Item 15 (During the reporting period did your organization acquire or dispose of any assets in any manner other than by purchase or sale?) should have been answered, "Yes," because Local 1005 gave away jackets, polo shirts, t-shirts, hooded sweatshirts, gift cards, and various electronics at union meetings, retirement parties, and the summer picnic totaling more than $25,000 during the year. The union must identify the type and value of any property received or given away in the additional information section of the LM report along with the identity of the recipient(s) or donor(s) of such property. The union does not have to itemize every recipient of such giveaways by name. The union can describe the recipients by broad categories if appropriate such as “members” or “new retirees.” In addition, the union must report the cost, book value, and trade-in allowance for assets that it traded in.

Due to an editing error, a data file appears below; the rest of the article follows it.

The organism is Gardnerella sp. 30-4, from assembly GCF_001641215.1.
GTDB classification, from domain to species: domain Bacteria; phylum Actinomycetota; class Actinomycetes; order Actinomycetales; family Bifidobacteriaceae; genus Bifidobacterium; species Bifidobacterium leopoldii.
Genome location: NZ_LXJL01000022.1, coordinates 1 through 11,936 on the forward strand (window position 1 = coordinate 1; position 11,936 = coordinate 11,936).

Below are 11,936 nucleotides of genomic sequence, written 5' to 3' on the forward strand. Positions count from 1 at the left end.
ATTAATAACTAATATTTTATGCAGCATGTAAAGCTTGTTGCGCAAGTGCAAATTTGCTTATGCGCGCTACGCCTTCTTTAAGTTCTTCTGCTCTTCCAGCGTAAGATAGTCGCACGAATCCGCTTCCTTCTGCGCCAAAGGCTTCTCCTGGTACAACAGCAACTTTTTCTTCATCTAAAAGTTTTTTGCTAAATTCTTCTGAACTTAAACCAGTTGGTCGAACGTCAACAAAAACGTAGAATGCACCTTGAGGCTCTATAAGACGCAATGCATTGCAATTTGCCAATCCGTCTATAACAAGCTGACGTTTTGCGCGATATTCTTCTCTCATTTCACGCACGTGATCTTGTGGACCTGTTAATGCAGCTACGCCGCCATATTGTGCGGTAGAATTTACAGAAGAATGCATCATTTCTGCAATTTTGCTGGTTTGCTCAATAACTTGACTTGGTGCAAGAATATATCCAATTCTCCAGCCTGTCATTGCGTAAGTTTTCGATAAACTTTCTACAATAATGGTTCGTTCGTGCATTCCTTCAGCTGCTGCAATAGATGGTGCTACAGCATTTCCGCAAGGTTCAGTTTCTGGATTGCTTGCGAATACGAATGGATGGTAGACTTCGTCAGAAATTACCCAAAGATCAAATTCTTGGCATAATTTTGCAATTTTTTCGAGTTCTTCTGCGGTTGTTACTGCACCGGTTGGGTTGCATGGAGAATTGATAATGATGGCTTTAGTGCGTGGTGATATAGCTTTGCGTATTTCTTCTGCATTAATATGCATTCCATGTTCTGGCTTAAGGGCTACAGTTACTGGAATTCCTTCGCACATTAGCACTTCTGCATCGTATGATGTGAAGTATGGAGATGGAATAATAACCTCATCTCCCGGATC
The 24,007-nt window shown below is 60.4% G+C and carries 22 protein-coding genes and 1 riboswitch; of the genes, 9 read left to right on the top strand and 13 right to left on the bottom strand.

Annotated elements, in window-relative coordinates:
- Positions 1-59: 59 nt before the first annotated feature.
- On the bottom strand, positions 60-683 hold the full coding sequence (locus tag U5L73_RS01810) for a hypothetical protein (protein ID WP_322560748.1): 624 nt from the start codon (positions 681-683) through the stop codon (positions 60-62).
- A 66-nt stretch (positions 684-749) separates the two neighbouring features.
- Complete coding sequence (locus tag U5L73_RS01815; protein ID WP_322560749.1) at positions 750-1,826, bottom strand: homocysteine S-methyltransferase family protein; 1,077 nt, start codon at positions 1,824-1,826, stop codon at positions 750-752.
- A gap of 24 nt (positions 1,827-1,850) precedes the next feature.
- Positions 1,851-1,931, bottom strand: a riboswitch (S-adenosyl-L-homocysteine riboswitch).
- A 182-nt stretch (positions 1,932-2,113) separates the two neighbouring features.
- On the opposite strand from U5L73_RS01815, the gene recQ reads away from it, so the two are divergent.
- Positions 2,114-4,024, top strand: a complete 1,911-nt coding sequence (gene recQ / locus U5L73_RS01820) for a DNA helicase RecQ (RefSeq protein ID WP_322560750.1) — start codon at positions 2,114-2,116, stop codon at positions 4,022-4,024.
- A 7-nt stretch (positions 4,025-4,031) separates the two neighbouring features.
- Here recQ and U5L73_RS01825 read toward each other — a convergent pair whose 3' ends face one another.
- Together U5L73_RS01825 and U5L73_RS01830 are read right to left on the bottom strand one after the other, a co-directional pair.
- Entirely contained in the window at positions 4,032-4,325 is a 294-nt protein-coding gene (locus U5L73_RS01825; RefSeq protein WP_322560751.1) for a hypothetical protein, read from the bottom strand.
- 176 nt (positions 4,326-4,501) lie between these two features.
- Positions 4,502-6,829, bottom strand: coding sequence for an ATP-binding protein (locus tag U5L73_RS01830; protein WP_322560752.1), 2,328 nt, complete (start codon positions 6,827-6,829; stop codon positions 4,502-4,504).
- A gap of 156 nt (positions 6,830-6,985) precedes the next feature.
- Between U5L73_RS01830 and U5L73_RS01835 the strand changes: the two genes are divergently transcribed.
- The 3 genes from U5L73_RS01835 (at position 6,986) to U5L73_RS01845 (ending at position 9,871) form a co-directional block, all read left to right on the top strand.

2. Credit Card and Reimbursed Expenses
As noted above, the audit revealed that full time officers were assigned Holiday gas credit cards and one officer is assigned a MasterCard, but Local 1005 did not include some credit card expenses or reimbursements to full time officers and some employees in the amounts reported in Schedule 11 (All Officers and Disbursements to Officers) and Schedule 12 (Disbursements to Employees). As an example, the credit card statements show that the full time officers of Local 1005 incurred $7,524.11 in expenses on the gas credit cards assigned to them and no payments were reported next to their names in Column F (Disbursements for Official Business) of Schedule 11. The payments were erroneously reported in Schedule 15 (Representational Activities). Additionally, the general ledger shows that you, Mr. Bellfield, Mr. Lawson, and Former Recording Secretary were directly reimbursed by Local 1005 for at least $13,807 for travel expenses, mileage, and food expenses. However, the payments were not reported in Column F of Schedules 11 or Schedule 12 of the LM-2.